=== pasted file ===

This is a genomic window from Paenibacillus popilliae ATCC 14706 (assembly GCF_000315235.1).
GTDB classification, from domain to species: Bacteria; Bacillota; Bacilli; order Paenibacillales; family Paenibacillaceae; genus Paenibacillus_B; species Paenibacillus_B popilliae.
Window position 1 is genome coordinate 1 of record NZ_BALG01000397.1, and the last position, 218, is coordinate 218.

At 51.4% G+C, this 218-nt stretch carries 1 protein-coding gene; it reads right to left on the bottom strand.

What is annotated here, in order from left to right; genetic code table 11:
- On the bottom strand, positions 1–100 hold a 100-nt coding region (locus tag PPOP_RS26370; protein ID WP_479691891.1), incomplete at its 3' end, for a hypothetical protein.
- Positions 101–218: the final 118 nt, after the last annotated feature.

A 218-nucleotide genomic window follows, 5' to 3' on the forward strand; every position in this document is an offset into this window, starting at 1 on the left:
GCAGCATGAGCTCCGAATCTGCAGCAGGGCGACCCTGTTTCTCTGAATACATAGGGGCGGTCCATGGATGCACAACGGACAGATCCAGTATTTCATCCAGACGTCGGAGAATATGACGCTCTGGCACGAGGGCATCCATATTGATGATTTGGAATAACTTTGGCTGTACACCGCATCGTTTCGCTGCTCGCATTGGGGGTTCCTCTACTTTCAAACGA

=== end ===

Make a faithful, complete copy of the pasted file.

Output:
This is a genomic window from Paenibacillus popilliae ATCC 14706 (assembly GCF_000315235.1).
GTDB classification, from domain to species: Bacteria; Bacillota; Bacilli; order Paenibacillales; family Paenibacillaceae; genus Paenibacillus_B; species Paenibacillus_B popilliae.
Window position 1 is genome coordinate 1 of record NZ_BALG01000397.1, and the last position, 218, is coordinate 218.

At 51.4% G+C, this 218-nt stretch carries 1 protein-coding gene; it reads right to left on the bottom strand.

What is annotated here, in order from left to right; genetic code table 11:
- On the bottom strand, positions 1–100 hold a 100-nt coding region (locus tag PPOP_RS26370; protein ID WP_479691891.1), incomplete at its 3' end, for a hypothetical protein.
- Positions 101–218: the final 118 nt, after the last annotated feature.

A 218-nucleotide genomic window follows, 5' to 3' on the forward strand; every position in this document is an offset into this window, starting at 1 on the left:
GCAGCATGAGCTCCGAATCTGCAGCAGGGCGACCCTGTTTCTCTGAATACATAGGGGCGGTCCATGGATGCACAACGGACAGATCCAGTATTTCATCCAGACGTCGGAGAATATGACGCTCTGGCACGAGGGCATCCATATTGATGATTTGGAATAACTTTGGCTGTACACCGCATCGTTTCGCTGCTCGCATTGGGGGTTCCTCTACTTTCAAACGA